Fisheries programs across the University of Alaska system collaborate to provide a workforce for federal and state organizations, public and private non-profit salmon and shellfish hatcheries, and strive to help maintain the health of Alaska’s waters and aquatic resources. In support of this mission, faculty from fisheries programs across UA make scholarship funding available to students entering or enrolled in a fisheries or fisheries-related program. The number of awards given and amounts vary, but typically range from $500 to $2,000.
To be eligible, students must apply and be admitted to a fisheries or fisheries-related program through the University of Alaska.
For more information about the scholarship and application, follow this link.
The University of Alaska Fairbanks Mining and Petroleum Training Service (MAPTS) has conducted resource industry training and worker certification for 40 years. In addition to hard skills for underground and surface mine operations, MAPTS provides customized training for a variety of employers, agencies and industry partners. Graduates of the MAPTS program move into jobs at Alaska’s major mines, including Kinross in the Interior, Hecla Greens Creek Mine on Admiralty Island, and Coeur Alaska Kensington in the Southeast.
We know that this program changes lives.
William Bieber, MAPTS Executive Director
Over 400 miners have graduated from MAPTS’ underground mining program in the past decade. Many of whom went straight to work in one of Alaska’s Major mines, joining an industry with about 5,400 mining jobs.
Julie Stricker of UAF’s Cooperative Extension Service shares the story of MAPTS’ contributions to the state’s mining industry, the program’s impact on future miners, and new mining opportunities MAPTS can help seize.
Above: Glacier Bay cruise, photo by Flickr user Ronald Woan, license
Has Tourism Bounced Back? The feature story of the Alaska Economic Trends April edition explores the impacts of the COVID-19 pandemic on Alaska’s cruise ship industry. In 2019, Alaska welcomed 1.3 million cruise ship visitors, and anticipated further growth for the coming year, but the global pandemic brought these plans to a halt — Alaska received no ships in 2020. Juneau economist, Karinne Wiebold, examines the vital role of the cruise industry to the state’s economy and local communities, and provides an optimistic outlook as the industry repairs.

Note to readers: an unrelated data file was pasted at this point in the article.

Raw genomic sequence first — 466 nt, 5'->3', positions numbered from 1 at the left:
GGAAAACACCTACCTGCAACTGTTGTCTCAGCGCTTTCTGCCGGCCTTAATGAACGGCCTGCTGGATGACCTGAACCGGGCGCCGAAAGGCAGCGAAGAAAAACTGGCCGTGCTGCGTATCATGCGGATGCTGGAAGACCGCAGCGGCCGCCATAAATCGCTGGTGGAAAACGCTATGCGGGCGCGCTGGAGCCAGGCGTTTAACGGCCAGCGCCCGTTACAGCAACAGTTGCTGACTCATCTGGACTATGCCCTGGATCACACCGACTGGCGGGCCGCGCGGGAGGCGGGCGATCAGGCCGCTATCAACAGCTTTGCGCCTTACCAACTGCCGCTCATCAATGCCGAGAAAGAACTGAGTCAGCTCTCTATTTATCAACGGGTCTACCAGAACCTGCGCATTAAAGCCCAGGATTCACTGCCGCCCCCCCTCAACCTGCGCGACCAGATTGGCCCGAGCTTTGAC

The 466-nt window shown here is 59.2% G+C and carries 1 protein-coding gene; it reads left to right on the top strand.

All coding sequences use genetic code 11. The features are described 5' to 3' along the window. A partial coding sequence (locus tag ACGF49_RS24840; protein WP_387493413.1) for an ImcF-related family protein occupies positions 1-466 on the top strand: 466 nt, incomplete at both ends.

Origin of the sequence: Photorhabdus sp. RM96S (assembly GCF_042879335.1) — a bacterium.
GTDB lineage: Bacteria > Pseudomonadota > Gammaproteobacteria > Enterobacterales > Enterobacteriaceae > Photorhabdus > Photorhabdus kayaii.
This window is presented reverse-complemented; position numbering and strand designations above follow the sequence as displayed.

This edition also provides Alaska’s wage growth trends and an analysis of our economy. Read the full edition here.
Trends is a nonpartisan, data-driven magazine that covers a variety of economic topics in Alaska.
I tell anyone who comes and talks to me about a career path in construction, that if they have a passion for creating, for helping, for building the economy, building opportunity — this is a place for them. I think that the university is such a valuable partner.
Meg Nordale, President, GHEMM Company
The construction industry is important to communities all over the state. People can find a job, remain in their hometown, and enjoy the economic security that comes with a sustainable career, and UA is a pipeline for anyone interested in helping build Alaska.
Want to learn more about UA’s construction programs? Explore the links below and see what each university has to offer: